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$$\lim_{n\to\infty} n\bigg[e^{\frac x{\sqrt n}}-\frac x{\sqrt n}-1\bigg] = \frac{x^2}{2}$$

I'm not sure how to solve it. hope somebody could help me!

_ Is there any way to see solutions for limit problem?

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  • $\begingroup$ The result should be $$\frac{x^2}{2}$$ $\endgroup$ Jun 27, 2018 at 14:06
  • $\begingroup$ @kingW3 Apologies , im sorry for the mistake of mine.glad it has been rectified $\endgroup$ Jun 27, 2018 at 14:09
  • $\begingroup$ @TheIntegrator No problem, I was also somewhat harsh I apologize. $\endgroup$
    – kingW3
    Jun 27, 2018 at 14:41

3 Answers 3

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By the change of variable $t:=x/\sqrt n$ you can write

$$ \lim_{n\to\infty}n\left(e^{x/\sqrt n}-\frac x{\sqrt n}-1\right)= x^2\lim_{t\to0^+}\frac{e^t-t-1}{t^2}$$ and the dependency on $x$ is gone.

Now by L'Hospital, twice, $$\lim_{t\to0^+}\frac{e^t-t-1}{t^2}=\lim_{t\to0^+}\frac{e^t-1}{2t}=\lim_{t\to0^+}\frac{e^t}2.$$


Without L'Hospital, assuming the limit exists,

$$2L-L=2\lim_{2t\to0^+}\frac{e^{2t}-2t-1}{4t^2}-\lim_{t\to0^+}\frac{e^t-t-1}{t^2}=\lim_{t\to0^+}\frac{2e^{2t}-4e^t+2}{4t^2}=\frac12\lim_{t\to0^+}\left(\frac{e^t-1}t\right)^2$$ and the last limit is known to have the value $1^2$.

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  • $\begingroup$ How have you combined limits that depend on $2t$ and $t$ respectively? $\endgroup$
    – adfriedman
    Jun 27, 2018 at 17:58
  • $\begingroup$ Just a minor point, the second solution assumes that the limit exists. $\endgroup$
    – Paramanand Singh
    Jun 28, 2018 at 6:10
  • $\begingroup$ @ParamanandSingh: that's right. I don't know how to work around this. $\endgroup$
    – user65203
    Jun 28, 2018 at 8:17
  • $\begingroup$ Well, for existence I don't know any way simpler than Taylor or L'Hospital's Rule. One can use the binomial expansion on $((1+x/n)^n-1-x)/x^2$ and take limits as $n\to\infty$ followed by $x\to 0$ but the analysis involved is not simpler. $\endgroup$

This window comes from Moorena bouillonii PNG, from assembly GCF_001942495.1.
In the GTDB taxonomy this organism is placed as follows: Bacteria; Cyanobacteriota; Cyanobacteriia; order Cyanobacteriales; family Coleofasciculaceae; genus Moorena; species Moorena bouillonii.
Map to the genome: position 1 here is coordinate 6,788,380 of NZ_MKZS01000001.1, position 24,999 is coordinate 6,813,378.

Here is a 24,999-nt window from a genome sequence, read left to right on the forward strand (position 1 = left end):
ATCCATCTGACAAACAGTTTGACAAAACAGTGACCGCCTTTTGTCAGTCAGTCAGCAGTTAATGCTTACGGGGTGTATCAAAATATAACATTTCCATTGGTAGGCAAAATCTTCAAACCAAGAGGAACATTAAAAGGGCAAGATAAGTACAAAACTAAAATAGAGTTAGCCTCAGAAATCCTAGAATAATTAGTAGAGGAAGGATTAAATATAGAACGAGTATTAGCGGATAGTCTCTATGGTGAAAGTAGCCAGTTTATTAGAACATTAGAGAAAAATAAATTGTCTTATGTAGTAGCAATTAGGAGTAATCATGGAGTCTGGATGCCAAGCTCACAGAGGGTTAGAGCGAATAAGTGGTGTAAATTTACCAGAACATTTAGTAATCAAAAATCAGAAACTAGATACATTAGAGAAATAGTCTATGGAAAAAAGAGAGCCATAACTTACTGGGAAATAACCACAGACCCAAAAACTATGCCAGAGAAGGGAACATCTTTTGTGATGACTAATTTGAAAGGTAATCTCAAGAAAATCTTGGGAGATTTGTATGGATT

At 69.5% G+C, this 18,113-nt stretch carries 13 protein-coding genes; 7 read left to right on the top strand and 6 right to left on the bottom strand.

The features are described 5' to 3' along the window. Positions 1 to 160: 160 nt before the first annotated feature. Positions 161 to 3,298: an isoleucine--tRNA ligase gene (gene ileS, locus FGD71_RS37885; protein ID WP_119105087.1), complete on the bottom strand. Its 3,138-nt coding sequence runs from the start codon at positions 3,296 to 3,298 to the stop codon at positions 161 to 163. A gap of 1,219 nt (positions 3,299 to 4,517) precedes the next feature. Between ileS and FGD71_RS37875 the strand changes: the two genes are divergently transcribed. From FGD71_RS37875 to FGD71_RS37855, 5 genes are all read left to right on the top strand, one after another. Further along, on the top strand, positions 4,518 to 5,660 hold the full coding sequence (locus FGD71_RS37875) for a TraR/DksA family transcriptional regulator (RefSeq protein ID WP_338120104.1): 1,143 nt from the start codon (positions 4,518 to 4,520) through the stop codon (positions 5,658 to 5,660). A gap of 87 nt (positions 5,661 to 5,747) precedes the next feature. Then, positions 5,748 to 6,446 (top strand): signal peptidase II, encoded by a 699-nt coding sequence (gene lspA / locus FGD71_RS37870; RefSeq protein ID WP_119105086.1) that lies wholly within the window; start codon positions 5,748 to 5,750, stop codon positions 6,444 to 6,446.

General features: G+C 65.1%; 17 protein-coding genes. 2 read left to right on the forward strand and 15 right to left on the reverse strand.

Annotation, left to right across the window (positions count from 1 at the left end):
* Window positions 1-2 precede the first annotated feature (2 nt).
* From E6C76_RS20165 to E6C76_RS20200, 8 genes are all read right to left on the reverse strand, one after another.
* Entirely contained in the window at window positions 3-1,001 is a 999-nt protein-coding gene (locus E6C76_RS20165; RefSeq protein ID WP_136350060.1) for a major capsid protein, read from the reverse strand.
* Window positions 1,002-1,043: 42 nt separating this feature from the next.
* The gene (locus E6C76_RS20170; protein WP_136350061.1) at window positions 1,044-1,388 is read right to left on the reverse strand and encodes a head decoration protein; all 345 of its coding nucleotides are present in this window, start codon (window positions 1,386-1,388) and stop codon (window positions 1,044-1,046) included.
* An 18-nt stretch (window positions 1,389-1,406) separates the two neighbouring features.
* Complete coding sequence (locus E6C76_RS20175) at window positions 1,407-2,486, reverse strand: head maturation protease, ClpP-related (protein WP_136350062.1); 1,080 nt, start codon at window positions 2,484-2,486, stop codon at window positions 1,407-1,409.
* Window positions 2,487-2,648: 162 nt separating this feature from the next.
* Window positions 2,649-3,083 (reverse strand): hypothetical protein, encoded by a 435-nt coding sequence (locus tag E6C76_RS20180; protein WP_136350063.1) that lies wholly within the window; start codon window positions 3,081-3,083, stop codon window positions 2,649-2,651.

– Paramanand Singh
    Jun 28, 2018 at 13:46
  • $\begingroup$ @adfriedman: $2t\to0^+$ and $t\to0^+$ are synonyms. $\endgroup$
    – user65203
    Jun 28, 2018 at 13:51
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Sice $e^{z/\sqrt{n}}$ is analytic we can consider $$ e^{z/\sqrt{n}} = 1 + \frac{z}{\sqrt{n}} + \sum_{m=2}^\infty \frac{z^m}{\sqrt{n^m}m!} $$ So $$ n\left(e^{z/\sqrt{n}} - 1 - \frac{z}{\sqrt{n}}\right) = \sum_{m=2}^\infty \frac{z^n}{n^{m/2-1}m!} = \frac{z^2}{2} + \sum_{m=3}^\infty \frac{z^m}{n^{m/2-1}m!} $$ Taking limit and changing limit and sum (you can check easily dominate convergence) have the result.

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  • $\begingroup$ You typed $z^n$ instead of $z^m$ $\endgroup$
    – Jakobian
    Jun 27, 2018 at 14:44
  • $\begingroup$ There is always another way -_-;; Thank you! $\endgroup$
    – NK Yu
    Jun 28, 2018 at 14:06
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For $x\neq 0$ $$\lim_{n\to\infty} n\bigg[e^{\frac x{\sqrt n}}-\frac x{\sqrt n}-1\bigg] \stackrel{y=\frac{x}{\sqrt{n}}}{=} x^2 \lim_{y\to0} \frac{e^y-y-1}{y^2} = x^2 \lim_{y\to0} \frac{e^y-1}{2y} = x^2 \lim_{y\to0} \frac{e^y}{2} = \frac{x^2}{2}$$

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  • $\begingroup$ Thans for your help^^ $\endgroup$
    – NK Yu
    Jun 28, 2018 at 14:07

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